Last month, members of the York community gathered at our 8th annual Inclusion Day Conference for a symposium that focused on “Canada and Human Rights @ 150 Years.” The Canada 150 theme was explored by keynote speakers Dr. Cynthia Wesley-Esquimaux, Chair of Truth and Reconciliation at Lakehead University, and Arif Virani, MP for Parkdale-High Park and Parliamentary Secretary to the Minister of Canadian Heritage (Multiculturalism).
An opportunity to reflect on and reinforce our core values of diversity and inclusion, this event also provided a chance to discuss the actions our community is taking to advance these values. At the conference, I was pleased to announce that the Centre for Human Rights would be renamed the Centre for Human Rights, Equity and Inclusion. This renaming reflects an expanded mandate for the Centre as it takes a more active role in leading the enhancement of inclusivity in learning and working environments at York.
Since its establishment in 2005, the Centre has played a critical role in building a respectful, equitable and pluralistic culture and community at York. The defense of these values is increasingly vital in our current global climate, as I noted in a recent statement about the U.S. travel ban. As the Centre supports the University in maintaining and affirming our foundational values of inclusion and equity, it is my hope that the entire York community continues to take the lead in ensuring that Canada remains one of the most socially progressive and welcoming countries in the world.
In keeping with the theme of inclusion, York is also proud to celebrate Black History Month with a number of events hosted by the Centre for Human Rights, Equity and Inclusion and the broader University community. One highlight of the month’s programming is a two-day symposium hosted by the Faculty of Education on “The Evolving Meaning of Blackness in Canada.”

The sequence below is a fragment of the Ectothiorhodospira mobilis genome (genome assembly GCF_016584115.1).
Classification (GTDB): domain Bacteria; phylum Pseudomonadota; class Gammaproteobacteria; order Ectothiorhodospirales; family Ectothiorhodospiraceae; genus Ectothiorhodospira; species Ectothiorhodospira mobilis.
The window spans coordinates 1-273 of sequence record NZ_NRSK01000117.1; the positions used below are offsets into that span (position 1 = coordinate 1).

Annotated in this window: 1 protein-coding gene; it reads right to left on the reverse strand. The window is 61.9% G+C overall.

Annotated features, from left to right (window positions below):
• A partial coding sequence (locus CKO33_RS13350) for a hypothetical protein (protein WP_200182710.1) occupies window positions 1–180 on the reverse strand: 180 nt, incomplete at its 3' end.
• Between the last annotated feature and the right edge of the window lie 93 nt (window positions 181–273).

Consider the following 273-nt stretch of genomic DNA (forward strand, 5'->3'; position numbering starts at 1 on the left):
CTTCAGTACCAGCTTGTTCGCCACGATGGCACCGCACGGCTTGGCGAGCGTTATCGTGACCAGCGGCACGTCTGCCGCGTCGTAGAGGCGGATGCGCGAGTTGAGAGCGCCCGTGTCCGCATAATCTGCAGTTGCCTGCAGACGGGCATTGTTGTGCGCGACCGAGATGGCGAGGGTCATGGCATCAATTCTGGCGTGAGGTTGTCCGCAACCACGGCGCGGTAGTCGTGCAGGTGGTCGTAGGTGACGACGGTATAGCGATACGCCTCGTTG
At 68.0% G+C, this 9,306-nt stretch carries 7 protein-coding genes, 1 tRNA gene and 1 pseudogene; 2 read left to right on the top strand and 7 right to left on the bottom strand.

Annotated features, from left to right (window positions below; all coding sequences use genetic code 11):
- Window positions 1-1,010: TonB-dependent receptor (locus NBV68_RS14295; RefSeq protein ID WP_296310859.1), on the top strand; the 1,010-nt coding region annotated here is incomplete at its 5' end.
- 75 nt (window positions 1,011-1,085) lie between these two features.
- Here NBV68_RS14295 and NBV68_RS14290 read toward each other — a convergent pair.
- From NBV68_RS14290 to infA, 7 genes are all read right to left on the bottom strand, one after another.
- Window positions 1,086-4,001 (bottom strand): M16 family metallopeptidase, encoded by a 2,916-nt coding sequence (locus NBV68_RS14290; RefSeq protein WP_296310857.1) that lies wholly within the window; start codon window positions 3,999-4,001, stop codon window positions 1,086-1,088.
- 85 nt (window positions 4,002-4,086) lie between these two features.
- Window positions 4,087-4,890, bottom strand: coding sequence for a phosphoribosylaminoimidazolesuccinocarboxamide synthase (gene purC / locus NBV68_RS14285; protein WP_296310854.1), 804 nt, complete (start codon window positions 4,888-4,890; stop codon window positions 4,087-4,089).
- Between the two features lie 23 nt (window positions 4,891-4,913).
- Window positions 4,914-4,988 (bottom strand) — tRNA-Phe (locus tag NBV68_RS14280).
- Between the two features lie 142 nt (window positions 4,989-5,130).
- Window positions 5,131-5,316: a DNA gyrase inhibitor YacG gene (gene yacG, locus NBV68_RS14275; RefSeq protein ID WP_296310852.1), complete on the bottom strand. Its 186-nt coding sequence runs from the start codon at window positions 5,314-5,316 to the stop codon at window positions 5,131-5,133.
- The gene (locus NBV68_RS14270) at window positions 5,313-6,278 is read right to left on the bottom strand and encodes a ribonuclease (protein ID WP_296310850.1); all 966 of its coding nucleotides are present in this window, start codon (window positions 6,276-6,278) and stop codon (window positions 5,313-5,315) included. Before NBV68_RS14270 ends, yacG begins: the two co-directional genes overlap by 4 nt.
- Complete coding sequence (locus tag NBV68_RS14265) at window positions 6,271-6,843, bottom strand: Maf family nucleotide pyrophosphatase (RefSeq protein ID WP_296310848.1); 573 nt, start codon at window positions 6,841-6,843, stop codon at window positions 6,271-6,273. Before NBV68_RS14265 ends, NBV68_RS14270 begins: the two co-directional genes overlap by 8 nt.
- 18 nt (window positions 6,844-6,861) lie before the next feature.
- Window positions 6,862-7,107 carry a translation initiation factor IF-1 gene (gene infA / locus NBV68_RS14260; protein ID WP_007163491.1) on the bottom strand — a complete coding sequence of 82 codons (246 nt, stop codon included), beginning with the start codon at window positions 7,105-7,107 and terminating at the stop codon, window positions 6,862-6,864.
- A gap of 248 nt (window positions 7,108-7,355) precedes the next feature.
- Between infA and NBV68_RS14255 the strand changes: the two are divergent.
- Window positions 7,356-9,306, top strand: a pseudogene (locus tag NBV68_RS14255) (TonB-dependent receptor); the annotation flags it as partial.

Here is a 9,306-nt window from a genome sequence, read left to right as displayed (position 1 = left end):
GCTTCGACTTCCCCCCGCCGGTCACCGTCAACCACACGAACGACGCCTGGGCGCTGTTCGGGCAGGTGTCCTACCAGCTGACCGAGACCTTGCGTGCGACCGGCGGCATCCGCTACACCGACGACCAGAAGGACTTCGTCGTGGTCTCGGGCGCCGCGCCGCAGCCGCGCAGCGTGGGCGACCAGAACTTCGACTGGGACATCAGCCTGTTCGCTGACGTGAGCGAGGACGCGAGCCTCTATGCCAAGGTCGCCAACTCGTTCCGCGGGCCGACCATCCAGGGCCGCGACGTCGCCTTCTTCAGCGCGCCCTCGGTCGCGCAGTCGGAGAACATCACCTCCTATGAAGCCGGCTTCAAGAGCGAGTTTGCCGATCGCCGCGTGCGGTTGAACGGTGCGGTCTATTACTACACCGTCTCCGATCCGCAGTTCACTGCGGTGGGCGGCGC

Another recent event exploring the subject of Canada’s place in the world, as well as the themes of reconciliation and diversity, was Universities Canada’s Converge 2017 Conference in Ottawa. The conference brought together more than 100 students and community leaders from Canadian universities with thought leaders from across the country to discuss what Canada might look like in the next 50 years. Representing York were student conference participants Melinda Phuong and Nishal Shah, who also served as social media ambassadors at the two-day event. Keynote speakers included Prime Minister and Minister of Intergovernmental Affairs and Youth Justin Trudeau, Canada’s Governor General David Johnston, and Indspire President & CEO and York honorary degree recipient Roberta Jamieson (LLD ’03).
As a final note, and to add my own voice to Universities Canada’s call for #MyCanada2067, as I look ahead and envision Canada’s next 50 years, I believe that our future will be shaped by how successfully we embrace our diversity and plurality—as a country and as university communities. Indeed, it was our current prime minister’s father, Pierre Trudeau, who wisely noted back in 1970 that ‘the past is to be respected and acknowledged, but not to be worshipped. It is our future in which we will find our greatness.’ Melinda and Nishal and the many other student leaders who represented their universities so well at Converge are the embodiment of that bright future, and I know they will do great things.